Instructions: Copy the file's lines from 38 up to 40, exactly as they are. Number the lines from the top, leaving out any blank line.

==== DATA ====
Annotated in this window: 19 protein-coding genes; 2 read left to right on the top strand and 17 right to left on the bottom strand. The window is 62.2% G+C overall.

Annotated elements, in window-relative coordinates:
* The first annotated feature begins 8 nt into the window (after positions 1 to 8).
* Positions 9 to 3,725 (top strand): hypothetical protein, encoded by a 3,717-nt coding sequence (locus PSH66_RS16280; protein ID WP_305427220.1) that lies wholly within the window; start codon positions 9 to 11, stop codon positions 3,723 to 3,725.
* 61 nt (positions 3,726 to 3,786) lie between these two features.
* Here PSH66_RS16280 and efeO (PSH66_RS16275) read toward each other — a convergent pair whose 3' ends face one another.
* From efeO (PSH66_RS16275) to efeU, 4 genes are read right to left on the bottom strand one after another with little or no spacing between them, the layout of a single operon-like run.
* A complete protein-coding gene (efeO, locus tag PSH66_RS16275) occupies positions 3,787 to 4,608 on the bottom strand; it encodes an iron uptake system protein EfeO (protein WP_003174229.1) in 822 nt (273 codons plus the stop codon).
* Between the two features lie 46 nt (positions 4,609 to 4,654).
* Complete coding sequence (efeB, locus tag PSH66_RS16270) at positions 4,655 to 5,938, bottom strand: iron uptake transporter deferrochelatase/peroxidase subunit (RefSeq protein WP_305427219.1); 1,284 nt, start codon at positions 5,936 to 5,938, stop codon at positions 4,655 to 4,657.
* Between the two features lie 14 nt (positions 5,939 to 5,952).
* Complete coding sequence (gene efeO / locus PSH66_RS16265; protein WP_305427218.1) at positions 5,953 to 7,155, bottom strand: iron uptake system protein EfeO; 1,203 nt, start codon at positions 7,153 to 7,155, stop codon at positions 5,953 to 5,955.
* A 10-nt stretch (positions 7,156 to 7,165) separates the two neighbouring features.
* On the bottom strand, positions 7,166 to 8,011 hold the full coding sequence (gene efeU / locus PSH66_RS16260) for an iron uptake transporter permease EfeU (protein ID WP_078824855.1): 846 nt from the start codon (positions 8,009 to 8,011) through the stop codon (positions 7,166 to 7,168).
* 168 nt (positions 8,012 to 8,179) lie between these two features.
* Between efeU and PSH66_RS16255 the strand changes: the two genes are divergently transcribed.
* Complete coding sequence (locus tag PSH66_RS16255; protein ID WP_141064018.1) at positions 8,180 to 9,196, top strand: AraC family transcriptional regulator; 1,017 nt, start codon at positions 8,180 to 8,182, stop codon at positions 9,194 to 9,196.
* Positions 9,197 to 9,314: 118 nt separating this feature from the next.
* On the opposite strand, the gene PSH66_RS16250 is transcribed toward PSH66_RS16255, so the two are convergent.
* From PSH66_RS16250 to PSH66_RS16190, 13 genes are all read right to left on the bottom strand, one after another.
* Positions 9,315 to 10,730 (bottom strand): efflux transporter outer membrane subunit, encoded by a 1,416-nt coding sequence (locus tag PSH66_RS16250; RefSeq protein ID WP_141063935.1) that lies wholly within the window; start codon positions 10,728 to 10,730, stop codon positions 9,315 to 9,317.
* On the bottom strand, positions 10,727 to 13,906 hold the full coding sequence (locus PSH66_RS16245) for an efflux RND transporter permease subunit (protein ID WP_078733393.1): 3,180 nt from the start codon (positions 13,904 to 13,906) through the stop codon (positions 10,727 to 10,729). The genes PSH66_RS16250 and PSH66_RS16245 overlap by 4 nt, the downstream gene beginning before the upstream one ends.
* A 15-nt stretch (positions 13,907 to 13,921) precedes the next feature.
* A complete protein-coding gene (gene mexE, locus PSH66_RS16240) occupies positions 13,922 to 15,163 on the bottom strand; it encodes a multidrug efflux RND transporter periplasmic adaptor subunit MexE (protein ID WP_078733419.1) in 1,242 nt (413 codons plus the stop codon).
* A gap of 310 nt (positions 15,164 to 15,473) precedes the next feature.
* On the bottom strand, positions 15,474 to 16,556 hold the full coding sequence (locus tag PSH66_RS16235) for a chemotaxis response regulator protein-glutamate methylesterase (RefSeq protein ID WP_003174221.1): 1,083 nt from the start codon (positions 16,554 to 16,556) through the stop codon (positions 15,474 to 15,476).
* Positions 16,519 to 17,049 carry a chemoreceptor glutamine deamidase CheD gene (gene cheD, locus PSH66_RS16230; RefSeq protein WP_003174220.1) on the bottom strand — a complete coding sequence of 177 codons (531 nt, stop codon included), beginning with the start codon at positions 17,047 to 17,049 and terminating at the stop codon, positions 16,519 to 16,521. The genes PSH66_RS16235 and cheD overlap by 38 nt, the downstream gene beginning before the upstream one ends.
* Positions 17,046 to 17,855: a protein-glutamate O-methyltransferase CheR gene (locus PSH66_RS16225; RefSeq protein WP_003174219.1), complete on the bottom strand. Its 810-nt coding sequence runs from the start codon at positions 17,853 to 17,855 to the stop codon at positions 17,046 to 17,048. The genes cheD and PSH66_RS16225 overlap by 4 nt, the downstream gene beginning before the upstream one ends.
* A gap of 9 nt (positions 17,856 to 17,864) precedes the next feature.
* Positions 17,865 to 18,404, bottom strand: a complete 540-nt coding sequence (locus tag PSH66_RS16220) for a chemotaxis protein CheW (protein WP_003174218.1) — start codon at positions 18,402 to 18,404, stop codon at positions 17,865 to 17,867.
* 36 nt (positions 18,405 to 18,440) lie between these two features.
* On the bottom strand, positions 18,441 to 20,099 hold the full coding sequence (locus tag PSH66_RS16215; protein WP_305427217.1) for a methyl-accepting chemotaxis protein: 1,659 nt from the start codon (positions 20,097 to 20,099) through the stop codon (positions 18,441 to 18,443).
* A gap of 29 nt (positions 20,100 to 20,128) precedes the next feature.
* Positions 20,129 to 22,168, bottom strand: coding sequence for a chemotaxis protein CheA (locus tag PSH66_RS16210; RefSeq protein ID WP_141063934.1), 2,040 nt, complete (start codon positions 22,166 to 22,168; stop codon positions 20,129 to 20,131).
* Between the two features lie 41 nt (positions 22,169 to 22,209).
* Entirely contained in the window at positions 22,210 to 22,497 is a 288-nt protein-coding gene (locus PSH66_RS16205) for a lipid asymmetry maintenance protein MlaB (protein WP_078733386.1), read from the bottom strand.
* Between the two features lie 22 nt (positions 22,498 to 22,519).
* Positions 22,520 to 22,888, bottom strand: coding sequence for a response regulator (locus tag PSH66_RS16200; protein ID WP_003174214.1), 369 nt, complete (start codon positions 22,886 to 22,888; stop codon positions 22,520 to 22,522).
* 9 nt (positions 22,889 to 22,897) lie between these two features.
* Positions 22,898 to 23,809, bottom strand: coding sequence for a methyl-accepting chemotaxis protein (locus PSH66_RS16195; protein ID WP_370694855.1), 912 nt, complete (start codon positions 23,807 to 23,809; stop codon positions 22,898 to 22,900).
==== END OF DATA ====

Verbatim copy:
* Positions 22,520 to 22,888, bottom strand: coding sequence for a response regulator (locus tag PSH66_RS16200; protein ID WP_003174214.1), 369 nt, complete (start codon positions 22,886 to 22,888; stop codon positions 22,520 to 22,522).
* 9 nt (positions 22,889 to 22,897) lie between these two features.
* Positions 22,898 to 23,809, bottom strand: coding sequence for a methyl-accepting chemotaxis protein (locus PSH66_RS16195; protein ID WP_370694855.1), 912 nt, complete (start codon positions 23,807 to 23,809; stop codon positions 22,898 to 22,900).